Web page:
When researching the history of women's embroidery, author Rachel P. Maines was astonished to find late nineteenth century magazines carrying advertisements for vibrators alongside sewing machines and other household appliances. Even more peculiar was that  the invention was a great relief to doctors, who had been treating patients with "hysteria" by manually producing "paroxysms". The vibrator was considered a scientific tool rather than an aid to pleasure, but was nevertheless a welcome time-saving device.

That the Victorian age of invention could be plagued with such dubious theories and baffling innocence when it came to (particularly female) sexuality might beggar belief, but it makes for rich thematic drama in American playwright Sarah Ruhl's hit show. The juxtaposition of blinkered science and instinctive feeling is embodied by Dr Givings and his wife Catherine, the one geekily enthralled by Edison's experiments, the other gradually unravelling, unnoticed, as she yearns for meaningful connection.

The restless Catherine, imbued with idiosyncratic warmth by Natalie Casey, is adrift, physically isolated and unable to fulfil her expected societal roles. She cannot be a wife to a husband married to his work, nor a mother to her baby when he brusquely deems her milk inadequate. Madeline Appiah brings a dignified grace to the African-American wet nurse hired after the loss of her own child and struggling to find a balance between her duty of care and maternal grief; both women are heart-rending in their silent despair.

Meanwhile, Sabrina Daldry (a beautifully expressive Flora Montgomery) struggles to face the world at all, sensitive to cold, light and sound, but not to her clueless husband (waggish Owen Oakeshott). A dose of Dr Givings' solemnly prescribed treatment soon puts a spring in her step, but his patients' sexual awakening also leads to another kind of realisation. In Simon Kenny's clever split-level set, domestic duty and physical liberation are rigidly separated, but the challenge to such compartmentalisation becomes not just desirable but absolutely necessary for future happiness.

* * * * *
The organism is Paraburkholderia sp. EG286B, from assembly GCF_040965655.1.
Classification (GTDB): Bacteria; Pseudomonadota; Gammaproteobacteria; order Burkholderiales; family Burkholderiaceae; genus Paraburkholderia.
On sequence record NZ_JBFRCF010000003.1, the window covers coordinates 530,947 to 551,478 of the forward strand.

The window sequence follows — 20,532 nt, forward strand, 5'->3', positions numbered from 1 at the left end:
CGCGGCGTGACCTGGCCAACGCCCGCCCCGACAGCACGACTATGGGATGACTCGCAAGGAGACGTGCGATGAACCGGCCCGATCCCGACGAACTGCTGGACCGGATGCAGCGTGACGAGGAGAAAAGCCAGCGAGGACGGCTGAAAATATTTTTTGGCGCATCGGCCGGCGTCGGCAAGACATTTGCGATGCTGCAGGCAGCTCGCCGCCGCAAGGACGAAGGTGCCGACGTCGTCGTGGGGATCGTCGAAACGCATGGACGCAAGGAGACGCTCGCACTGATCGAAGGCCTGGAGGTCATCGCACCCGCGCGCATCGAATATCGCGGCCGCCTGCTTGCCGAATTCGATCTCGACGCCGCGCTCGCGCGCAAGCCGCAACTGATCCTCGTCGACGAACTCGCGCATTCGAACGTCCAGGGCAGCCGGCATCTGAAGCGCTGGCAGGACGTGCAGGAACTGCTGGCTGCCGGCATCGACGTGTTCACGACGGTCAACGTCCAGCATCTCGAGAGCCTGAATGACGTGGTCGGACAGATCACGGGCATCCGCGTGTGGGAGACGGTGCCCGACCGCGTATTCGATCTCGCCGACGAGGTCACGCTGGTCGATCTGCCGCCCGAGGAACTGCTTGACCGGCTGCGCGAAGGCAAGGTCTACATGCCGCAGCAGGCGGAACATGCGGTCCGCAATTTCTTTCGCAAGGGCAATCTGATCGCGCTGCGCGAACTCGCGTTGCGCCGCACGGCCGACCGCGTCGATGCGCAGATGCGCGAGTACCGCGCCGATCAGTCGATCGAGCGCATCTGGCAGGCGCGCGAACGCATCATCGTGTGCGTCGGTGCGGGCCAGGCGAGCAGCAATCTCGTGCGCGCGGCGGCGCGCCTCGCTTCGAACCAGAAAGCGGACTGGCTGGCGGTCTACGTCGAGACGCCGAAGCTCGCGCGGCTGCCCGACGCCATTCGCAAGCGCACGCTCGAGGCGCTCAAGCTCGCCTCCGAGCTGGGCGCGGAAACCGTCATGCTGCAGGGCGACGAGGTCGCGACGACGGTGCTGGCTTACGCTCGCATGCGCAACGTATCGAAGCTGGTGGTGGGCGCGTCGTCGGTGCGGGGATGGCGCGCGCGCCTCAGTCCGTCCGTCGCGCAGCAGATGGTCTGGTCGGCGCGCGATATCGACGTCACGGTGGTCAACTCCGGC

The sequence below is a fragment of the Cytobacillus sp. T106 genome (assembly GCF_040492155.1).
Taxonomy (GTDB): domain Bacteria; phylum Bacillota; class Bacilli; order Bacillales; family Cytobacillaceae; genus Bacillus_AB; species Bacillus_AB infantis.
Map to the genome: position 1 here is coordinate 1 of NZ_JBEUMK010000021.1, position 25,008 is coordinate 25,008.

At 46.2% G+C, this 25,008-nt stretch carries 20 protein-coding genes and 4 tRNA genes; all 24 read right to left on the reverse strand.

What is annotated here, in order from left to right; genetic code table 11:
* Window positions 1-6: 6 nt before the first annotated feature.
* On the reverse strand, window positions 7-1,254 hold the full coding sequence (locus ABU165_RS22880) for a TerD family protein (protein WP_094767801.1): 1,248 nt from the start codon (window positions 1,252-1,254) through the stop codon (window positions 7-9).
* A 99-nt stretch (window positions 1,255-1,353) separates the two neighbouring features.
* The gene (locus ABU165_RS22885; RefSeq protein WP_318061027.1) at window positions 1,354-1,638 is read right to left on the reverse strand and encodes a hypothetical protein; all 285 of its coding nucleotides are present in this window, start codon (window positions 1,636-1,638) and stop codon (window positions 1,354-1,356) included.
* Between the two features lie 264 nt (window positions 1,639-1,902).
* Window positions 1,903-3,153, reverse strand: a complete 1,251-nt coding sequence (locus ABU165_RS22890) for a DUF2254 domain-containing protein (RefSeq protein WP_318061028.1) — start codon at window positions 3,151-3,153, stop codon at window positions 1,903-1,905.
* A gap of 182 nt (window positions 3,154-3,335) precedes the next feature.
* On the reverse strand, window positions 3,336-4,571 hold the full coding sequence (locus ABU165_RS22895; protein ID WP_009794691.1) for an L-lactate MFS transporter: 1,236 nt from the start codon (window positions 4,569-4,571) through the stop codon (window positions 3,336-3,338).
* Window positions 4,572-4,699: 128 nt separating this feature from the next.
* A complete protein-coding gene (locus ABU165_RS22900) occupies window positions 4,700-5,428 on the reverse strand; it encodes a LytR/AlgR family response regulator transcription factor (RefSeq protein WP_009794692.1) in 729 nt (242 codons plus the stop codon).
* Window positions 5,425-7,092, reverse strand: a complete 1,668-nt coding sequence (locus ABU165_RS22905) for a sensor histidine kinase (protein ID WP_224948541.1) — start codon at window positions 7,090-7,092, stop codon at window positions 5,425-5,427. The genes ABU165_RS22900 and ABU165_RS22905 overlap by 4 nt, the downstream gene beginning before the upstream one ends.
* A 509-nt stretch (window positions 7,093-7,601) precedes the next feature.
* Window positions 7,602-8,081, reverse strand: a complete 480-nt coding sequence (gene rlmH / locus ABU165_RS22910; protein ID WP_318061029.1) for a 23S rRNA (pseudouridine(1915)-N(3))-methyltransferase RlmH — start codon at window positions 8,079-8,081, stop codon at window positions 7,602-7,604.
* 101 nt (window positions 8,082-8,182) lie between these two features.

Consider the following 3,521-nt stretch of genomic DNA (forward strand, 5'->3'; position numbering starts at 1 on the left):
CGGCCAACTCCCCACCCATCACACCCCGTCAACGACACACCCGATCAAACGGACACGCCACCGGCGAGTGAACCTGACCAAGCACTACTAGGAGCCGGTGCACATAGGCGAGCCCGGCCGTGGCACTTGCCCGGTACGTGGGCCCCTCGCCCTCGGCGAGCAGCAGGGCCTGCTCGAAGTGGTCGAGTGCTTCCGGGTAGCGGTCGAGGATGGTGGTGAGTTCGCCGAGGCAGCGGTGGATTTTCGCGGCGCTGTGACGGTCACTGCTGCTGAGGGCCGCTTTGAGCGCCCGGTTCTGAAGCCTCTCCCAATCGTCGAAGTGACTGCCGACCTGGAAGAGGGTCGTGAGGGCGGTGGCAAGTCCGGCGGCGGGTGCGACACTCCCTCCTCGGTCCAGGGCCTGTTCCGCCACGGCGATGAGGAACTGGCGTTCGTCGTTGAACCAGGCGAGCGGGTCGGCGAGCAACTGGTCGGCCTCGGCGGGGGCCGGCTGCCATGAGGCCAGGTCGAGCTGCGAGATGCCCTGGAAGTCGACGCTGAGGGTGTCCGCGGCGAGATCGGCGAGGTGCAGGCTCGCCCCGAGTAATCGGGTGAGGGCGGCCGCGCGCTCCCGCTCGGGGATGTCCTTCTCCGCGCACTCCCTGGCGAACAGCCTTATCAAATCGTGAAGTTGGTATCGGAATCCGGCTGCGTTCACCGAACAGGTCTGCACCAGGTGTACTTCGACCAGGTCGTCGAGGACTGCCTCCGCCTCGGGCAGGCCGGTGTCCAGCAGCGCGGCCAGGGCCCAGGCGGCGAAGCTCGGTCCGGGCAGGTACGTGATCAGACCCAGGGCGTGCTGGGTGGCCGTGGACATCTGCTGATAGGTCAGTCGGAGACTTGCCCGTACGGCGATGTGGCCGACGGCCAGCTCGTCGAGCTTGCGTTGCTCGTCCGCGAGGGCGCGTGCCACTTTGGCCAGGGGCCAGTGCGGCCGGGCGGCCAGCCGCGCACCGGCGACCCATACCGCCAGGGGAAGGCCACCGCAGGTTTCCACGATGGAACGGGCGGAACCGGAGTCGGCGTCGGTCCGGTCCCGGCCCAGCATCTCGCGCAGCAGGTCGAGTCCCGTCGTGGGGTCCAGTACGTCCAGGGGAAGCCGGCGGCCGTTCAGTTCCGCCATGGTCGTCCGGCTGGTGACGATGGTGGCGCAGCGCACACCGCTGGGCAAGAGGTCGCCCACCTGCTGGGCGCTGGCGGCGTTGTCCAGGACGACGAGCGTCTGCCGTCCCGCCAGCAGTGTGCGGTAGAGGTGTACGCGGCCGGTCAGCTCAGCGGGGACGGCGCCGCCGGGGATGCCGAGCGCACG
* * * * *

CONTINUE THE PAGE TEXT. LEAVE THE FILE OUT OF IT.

The setting might be historical, but the frank, funny and sometimes moving reflections on marriage, love, intimacy and the communication gulf between men and women have strong contemporary relevance – in fact, some of the candid confessions about the realities of childbirth and "marital relations" have a Victorian Sex and the City vibe. The real cure is not mechanical, but is in the power of female solidarity and the importance of the shared human experience.

In a poignant subplot, the otherwise hilariously matter-of-fact nurse Annie (Sarah Woodward) glimpses a connection with Sabrina before it's snatched away, while Catherine projects her longing onto flamboyant artist Leo (a riotous Edward Bennett), who in turn has developed a scandalous attraction for another. This descent into quasi-farce, which involves characters appearing for increasingly dubious reasons, conflicts with the later bursts of lyrical musing, and some story strands are underdeveloped. There are also a few clichéd touches and an ending that would be saccharine if not for Laurence Boswell's canny staging.

However, this is a masterpiece of perfectly pitched comedy that doesn't sacrifice humanity: droll, impish and gloriously naughty with no cruelty, smug judgement or puerile excess. Edward Bennett, in particular, relishes every charged one-liner but refrains from Frankie Howerd eyebrow-waggling; his response to the novel effects of the marvellously named "Chattanooga" contraption is a deadpan, brilliantly inflected "How odd".

This is an odd play, deliberately quirky in its delivery, but refreshingly so. Ruhl's intelligent piece is both an insightful commentary on losing sight of our true nature in our quest for modernity and order, and a gleeful, giddy romp. I'll have what she's having.

In the Next Room..., at St. James Theatre

The invention of electrical stimulation forms the basis of a joyously witty and emotionally resonant period drama from American playwright Sarah Ruhl. At the St. James Theatre.

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